[time-nuts] Temperature sensors and quartz crystals (was: HP5061B Versus HP5071 Cesium Line Frequencies)

Attila Kinali attila at kinali.ch
Mon Jun 5 07:30:13 EDT 2017

On Mon, 5 Jun 2017 01:18:59 +0100
Adrian Godwin <artgodwin at gmail.com> wrote:

> Where do digital sensors (e.g. ds1820 and some more recent parts from TI)
> fit into this ?

AFAIK, these are all band-gap temperature sensors. But unlike a discrete
sensor, you have the problem that they only contain a low resolution
ADC on die (somewhere between 8 and 14 bit). If your goal is to measure
temperature and report it with an accuracy of about 1°C, then these are
the easiest to use sensors you can buy. Sensor noise doesn't really matter
with them, as it is dominated by the low ADC resolution. I don't have any
long term stability data on those, but given their use-case I do not think
that they are very stable. Although long term stability might not be an
issue at all, again due to low ADC resolution.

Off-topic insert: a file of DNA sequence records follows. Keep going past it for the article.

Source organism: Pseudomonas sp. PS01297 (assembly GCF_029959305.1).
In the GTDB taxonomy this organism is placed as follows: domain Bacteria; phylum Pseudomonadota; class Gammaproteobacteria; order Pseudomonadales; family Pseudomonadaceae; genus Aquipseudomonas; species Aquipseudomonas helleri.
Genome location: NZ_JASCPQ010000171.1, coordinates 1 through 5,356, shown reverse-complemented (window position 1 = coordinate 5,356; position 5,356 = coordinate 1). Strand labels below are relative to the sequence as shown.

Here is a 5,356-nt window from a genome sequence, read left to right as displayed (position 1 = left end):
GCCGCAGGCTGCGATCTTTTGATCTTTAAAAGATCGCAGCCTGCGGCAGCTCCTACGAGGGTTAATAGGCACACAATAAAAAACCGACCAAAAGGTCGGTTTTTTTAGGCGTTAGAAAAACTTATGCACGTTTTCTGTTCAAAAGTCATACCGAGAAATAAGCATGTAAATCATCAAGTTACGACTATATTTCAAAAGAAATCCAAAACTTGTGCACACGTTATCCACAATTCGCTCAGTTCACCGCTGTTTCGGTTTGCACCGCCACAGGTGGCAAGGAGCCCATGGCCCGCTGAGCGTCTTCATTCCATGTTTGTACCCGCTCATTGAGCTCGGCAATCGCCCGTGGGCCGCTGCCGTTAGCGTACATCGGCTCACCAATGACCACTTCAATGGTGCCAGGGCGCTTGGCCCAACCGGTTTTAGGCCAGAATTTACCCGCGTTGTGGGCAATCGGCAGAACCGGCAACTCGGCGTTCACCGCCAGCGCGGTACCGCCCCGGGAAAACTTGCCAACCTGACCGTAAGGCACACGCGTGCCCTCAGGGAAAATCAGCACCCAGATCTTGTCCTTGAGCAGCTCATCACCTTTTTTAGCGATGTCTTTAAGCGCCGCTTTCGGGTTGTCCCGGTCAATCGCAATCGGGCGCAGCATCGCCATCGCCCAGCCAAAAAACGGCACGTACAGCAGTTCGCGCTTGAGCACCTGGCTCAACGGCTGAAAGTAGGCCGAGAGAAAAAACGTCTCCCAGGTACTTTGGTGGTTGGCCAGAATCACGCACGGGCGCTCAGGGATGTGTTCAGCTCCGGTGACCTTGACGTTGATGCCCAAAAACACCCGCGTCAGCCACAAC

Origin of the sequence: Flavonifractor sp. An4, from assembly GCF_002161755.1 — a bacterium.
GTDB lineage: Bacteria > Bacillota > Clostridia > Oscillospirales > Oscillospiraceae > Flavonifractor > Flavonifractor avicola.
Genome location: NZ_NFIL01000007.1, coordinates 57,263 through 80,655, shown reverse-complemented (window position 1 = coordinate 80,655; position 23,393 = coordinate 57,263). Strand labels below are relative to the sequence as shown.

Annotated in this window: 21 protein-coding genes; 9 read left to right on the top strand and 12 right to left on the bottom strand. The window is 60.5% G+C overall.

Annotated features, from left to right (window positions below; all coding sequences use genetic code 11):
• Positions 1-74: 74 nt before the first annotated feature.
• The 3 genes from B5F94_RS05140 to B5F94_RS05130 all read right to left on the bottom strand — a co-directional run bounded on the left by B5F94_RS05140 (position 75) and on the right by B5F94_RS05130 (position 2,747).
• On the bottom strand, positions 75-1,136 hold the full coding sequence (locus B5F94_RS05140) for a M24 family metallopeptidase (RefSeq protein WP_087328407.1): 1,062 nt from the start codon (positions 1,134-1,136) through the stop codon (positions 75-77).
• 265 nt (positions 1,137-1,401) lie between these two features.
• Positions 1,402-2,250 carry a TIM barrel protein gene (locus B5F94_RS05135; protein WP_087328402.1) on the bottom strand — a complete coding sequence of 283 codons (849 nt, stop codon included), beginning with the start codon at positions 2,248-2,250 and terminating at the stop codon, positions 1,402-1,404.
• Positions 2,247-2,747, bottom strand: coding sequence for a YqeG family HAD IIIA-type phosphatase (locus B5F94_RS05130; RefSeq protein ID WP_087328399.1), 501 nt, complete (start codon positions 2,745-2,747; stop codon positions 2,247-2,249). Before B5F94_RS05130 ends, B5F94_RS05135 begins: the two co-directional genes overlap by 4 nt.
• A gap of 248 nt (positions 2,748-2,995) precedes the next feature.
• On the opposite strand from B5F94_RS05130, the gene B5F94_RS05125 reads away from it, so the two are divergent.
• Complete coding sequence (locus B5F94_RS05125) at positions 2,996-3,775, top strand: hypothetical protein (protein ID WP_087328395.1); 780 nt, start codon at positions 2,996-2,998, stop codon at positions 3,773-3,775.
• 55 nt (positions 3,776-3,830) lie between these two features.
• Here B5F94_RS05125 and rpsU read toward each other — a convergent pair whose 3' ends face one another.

If you need better precision, accuracy, or stability, then choosing one
of the modern delta-sigma ADCs that directly support thermistors
(e.g. like AD7124) is not much more difficult, though a bit more expensive
(around 10USD instead of 5USD like for an TMP107). Additionally you need
to calbirate the system, which means you need a reference temperature sensor
and a setup with which you can produce different temperatures. Though for
an oven kind of temperature control, one can live without calibration.

				Attila Kinali
You know, the very powerful and the very stupid have one thing in common.
They don't alters their views to fit the facts, they alter the facts to
fit the views, which can be uncomfortable if you happen to be one of the
facts that needs altering.  -- The Doctor

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